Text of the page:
The ASRock CoreHT 252B scored full marks in our streamer test suite. However, this was not without extensive tinkering around with respect to codecs and splitters. One of the irksome issues with respect to Intel HD Graphics is that the drivers do not play well with the open source DXVA video decoders. Because of this, the native MPC Video Decoder and XBMC's DXVA2 acceleration are simply unusable on Intel GPU based systems.

In this section, I will outline the steps taken to get a working stable-XBMC-build based setup on a CoreHT 252B running Windows 7. The aim of this section is to get the following:

  • Retain XBMC UI for navigation and playback as much as possible
  • Play Blu-ray ISOs and discs through XBMC
  • Get hardware acceleration for all possible video codecs
  • Utilize bitstreaming capability for HD audio
  • Match display refresh rate to video frame rate

Achieving the above requires the following mix of open source and commercial software:

  1. ArcSoft Total Media Theater 5 with the checkactivate.dll hack (from Step 2 in this post).
  2. Virtual CloneDrive
  3. Latest stable build of MPC-HC
  4. Latest version of LAV Filters
  5. Latest stable version of XBMC

Since Intel's GPU drivers don't work properly with XBMC's native DXVA acceleration, we are forced to use MPC-HC as an external player. However, MPC-HC's default DXVA codecs also don't work. I have also found that the internal splitters of MPC-HC are not as bug-free as the LAV Splitter.

Setting up MPC-HC

  • Install LAV Splitter and accept all the default settings
  • Install LAV Audio Decoder and configure the codecs you want to bitstream
  • Install MPC-HC and import the registry settings available here, which will configure MPC-HC as follows (in order)
    • Prefer Microsoft DTV-DVD Decoder (for MPEG-2 and H.264 DXVA acceleration)
    • Prefer ArcSoft Video Decoder (for both progressive and interlaced VC-1 DXVA decode)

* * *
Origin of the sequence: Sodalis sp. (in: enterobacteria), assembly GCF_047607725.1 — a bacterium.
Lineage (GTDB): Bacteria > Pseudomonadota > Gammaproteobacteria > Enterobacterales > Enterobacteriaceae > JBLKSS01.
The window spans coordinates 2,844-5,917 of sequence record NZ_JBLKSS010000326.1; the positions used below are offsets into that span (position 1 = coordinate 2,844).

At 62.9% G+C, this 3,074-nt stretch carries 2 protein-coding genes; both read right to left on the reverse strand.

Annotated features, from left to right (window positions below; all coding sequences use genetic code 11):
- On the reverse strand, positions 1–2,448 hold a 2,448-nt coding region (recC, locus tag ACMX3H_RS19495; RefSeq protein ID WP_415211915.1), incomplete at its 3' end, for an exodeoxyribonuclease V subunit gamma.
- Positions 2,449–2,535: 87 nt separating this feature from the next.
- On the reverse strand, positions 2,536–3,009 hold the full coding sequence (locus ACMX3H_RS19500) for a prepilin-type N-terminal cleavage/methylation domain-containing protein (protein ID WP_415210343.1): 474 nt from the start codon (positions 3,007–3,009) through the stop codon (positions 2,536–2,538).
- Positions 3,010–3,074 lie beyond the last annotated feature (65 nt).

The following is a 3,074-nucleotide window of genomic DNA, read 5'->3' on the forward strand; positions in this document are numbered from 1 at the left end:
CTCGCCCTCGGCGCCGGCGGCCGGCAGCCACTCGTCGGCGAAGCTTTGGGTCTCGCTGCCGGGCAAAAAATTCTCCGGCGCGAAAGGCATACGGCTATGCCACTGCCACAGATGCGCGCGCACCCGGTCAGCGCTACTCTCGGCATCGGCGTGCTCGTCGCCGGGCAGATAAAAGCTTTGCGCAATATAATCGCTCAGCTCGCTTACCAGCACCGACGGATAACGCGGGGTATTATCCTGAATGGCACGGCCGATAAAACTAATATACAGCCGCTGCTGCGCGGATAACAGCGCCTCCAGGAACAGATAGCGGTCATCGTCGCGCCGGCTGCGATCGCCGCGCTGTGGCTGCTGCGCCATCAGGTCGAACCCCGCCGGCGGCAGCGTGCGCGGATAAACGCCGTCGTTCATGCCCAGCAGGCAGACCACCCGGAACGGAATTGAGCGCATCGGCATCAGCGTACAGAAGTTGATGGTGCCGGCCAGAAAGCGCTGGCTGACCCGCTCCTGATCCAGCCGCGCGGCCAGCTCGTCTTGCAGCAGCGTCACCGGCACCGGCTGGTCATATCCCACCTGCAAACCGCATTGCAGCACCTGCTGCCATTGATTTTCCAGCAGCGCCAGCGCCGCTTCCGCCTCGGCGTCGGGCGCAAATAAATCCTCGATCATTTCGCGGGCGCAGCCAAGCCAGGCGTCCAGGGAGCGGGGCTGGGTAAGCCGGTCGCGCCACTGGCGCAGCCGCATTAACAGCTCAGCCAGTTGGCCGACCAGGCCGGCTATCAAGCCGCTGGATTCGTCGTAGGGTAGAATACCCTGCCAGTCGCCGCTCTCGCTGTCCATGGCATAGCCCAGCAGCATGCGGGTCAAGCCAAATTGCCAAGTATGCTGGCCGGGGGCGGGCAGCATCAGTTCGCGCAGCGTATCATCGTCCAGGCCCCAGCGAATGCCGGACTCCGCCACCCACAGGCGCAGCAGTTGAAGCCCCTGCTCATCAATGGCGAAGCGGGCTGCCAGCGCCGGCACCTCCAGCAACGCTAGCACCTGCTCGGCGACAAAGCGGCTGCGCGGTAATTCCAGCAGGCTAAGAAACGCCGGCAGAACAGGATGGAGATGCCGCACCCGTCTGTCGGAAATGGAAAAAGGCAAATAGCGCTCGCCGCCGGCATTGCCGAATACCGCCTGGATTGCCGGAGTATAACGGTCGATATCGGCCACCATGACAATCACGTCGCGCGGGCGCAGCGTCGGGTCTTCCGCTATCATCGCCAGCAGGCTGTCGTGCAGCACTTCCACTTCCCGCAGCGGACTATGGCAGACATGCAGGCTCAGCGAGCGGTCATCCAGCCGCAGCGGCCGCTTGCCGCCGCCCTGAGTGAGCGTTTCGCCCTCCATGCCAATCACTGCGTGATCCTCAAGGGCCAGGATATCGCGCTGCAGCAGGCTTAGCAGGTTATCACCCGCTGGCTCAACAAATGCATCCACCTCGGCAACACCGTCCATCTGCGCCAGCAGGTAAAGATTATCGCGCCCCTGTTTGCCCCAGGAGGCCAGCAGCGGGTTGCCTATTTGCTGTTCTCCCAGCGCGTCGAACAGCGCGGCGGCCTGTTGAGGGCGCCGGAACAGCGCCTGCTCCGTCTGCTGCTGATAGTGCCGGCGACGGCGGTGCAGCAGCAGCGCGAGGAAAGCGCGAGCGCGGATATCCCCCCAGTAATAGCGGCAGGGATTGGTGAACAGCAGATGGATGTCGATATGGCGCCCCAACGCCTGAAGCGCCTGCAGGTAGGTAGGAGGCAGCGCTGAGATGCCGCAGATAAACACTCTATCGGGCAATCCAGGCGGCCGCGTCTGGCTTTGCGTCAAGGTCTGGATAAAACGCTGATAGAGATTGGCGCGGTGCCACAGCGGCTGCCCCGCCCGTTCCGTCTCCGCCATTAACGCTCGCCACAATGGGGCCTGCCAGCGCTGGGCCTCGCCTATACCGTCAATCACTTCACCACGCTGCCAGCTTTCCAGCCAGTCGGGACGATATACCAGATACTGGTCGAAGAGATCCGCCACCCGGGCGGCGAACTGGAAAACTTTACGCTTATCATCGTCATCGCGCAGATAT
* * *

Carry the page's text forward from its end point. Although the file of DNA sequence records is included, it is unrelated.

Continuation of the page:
• Prefer LAV Splitter
    • Prefer LAV Audio Decoder
    • The corresponding internal filters are obviously disabled
  • Note that the registry settings don't set the auto refresh rate feature. Fiddle around with the MPC-HC settings in a manner suitable for your setup.

After the above steps, you should be able to get any media file (H.264 / MPEG-2 / VC-1) to play back properly through MPC-HC.

Configuring Blu-ray Playback

Assuming that Virtual CloneDrive and ArcSoft TMT5 are installed in the default locations, you will just need to extract the batch files in the For_XBMC folder inside the archive here. The For_XBMC folder can be extracted to, say, C:\For_XBMC. The latest build of ArcSoft TMT5 already has auto refresh rate enabled.

The next step is to get XBMC to use these external players.

Using MPC-HC and ArcSoft TMT5 inside XBMC

XBMC's software decode works very well for Real Media, MPEG-4 and other streams for which GPU decode acceleration is not available. After installing XBMC, we need to place the playercorefactory.xml (part of the archive here  in "C:\Users\${UserName}\AppData\Roaming\XBMC\userdata". Alternatively, you could just back up the original playercorefactory.xml in "C:\Program Files (x86)\XBMC\system" (assuming you are the only XBMC user in the system) and replace it with the downloaded XML file.

There are lots of resources online about this topic . Of particular relevance to the setup described above are this AVForums post and this AVSForum post.